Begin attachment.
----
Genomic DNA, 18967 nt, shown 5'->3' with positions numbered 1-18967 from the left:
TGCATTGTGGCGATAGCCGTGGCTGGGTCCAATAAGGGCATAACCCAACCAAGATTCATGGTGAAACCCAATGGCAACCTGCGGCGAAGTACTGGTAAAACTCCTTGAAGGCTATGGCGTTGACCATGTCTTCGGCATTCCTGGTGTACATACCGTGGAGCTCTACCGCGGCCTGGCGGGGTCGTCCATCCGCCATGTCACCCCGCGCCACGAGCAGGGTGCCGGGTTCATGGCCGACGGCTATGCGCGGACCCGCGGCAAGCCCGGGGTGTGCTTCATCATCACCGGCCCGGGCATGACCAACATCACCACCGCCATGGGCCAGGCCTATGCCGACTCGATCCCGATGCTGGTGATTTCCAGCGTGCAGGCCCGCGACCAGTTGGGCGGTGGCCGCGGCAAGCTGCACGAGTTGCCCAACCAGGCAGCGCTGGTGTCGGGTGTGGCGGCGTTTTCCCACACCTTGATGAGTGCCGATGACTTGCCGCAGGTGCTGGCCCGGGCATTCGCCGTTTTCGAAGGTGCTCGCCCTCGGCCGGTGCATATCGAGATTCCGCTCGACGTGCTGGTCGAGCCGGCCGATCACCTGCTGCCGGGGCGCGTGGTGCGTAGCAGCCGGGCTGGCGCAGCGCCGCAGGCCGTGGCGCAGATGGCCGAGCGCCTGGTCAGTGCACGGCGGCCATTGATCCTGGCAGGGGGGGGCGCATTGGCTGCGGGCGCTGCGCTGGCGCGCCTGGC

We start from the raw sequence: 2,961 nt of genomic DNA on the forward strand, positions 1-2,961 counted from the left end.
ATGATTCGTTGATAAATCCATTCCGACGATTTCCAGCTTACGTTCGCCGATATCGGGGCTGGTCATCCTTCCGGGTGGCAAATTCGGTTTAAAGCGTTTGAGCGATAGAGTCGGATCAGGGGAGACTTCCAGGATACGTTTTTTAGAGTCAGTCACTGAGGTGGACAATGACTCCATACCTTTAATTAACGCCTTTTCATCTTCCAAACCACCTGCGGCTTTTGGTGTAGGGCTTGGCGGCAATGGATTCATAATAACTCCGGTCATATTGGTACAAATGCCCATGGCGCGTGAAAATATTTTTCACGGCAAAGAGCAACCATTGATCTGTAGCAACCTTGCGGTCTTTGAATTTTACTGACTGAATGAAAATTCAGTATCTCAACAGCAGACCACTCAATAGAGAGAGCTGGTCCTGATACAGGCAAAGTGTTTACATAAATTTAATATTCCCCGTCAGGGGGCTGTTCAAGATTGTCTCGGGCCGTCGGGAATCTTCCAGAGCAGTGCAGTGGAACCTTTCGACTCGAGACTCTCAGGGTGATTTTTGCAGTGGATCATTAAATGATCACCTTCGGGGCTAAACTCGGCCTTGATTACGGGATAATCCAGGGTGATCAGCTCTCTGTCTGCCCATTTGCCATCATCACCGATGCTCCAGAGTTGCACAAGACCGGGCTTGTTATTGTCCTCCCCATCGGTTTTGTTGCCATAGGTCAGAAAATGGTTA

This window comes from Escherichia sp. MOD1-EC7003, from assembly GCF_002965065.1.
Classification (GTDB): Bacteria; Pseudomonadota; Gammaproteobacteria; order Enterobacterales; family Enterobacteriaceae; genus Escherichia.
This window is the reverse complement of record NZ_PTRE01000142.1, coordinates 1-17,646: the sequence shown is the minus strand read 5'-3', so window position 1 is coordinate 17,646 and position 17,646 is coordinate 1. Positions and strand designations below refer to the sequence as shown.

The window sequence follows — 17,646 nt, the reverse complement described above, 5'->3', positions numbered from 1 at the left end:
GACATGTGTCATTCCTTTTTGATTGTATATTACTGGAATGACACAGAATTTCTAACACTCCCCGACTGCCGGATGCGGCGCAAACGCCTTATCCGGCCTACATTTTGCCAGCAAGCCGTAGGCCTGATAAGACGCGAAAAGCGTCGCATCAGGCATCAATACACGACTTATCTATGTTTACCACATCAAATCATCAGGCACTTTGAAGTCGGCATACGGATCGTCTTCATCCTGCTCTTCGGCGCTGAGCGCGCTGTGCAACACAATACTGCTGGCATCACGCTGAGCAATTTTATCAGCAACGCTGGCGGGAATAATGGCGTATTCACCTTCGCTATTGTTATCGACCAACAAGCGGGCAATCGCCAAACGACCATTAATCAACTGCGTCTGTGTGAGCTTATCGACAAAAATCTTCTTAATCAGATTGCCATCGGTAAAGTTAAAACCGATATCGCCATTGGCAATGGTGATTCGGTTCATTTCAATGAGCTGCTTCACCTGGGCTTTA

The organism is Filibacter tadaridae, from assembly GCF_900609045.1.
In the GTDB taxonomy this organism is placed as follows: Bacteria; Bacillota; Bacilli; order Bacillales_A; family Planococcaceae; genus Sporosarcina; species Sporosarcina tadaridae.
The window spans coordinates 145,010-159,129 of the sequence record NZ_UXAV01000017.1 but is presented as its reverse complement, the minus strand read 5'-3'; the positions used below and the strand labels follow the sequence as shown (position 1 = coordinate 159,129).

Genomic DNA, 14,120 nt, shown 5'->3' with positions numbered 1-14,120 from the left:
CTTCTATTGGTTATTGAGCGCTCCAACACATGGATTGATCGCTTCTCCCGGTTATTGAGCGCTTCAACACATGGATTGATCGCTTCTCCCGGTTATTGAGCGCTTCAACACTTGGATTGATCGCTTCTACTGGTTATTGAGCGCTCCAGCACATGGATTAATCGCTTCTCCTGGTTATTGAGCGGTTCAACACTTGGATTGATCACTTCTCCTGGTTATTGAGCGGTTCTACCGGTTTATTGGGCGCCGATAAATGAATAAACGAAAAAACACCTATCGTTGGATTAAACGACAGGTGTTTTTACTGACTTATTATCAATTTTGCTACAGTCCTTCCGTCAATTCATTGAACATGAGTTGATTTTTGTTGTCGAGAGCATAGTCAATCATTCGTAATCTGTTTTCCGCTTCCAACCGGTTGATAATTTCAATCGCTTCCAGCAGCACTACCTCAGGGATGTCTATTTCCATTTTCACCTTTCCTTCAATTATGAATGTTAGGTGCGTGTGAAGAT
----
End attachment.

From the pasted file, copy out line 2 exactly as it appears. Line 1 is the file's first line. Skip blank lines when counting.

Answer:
TGCATTGTGGCGATAGCCGTGGCTGGGTCCAATAAGGGCATAACCCAACCAAGATTCATGGTGAAACCCAATGGCAACCTGCGGCGAAGTACTGGTAAAACTCCTTGAAGGCTATGGCGTTGACCATGTCTTCGGCATTCCTGGTGTACATACCGTGGAGCTCTACCGCGGCCTGGCGGGGTCGTCCATCCGCCATGTCACCCCGCGCCACGAGCAGGGTGCCGGGTTCATGGCCGACGGCTATGCGCGGACCCGCGGCAAGCCCGGGGTGTGCTTCATCATCACCGGCCCGGGCATGACCAACATCACCACCGCCATGGGCCAGGCCTATGCCGACTCGATCCCGATGCTGGTGATTTCCAGCGTGCAGGCCCGCGACCAGTTGGGCGGTGGCCGCGGCAAGCTGCACGAGTTGCCCAACCAGGCAGCGCTGGTGTCGGGTGTGGCGGCGTTTTCCCACACCTTGATGAGTGCCGATGACTTGCCGCAGGTGCTGGCCCGGGCATTCGCCGTTTTCGAAGGTGCTCGCCCTCGGCCGGTGCATATCGAGATTCCGCTCGACGTGCTGGTCGAGCCGGCCGATCACCTGCTGCCGGGGCGCGTGGTGCGTAGCAGCCGGGCTGGCGCAGCGCCGCAGGCCGTGGCGCAGATGGCCGAGCGCCTGGTCAGTGCACGGCGGCCATTGATCCTGGCAGGGGGGGGCGCATTGGCTGCGGGCGCTGCGCTGGCGCGCCTGGC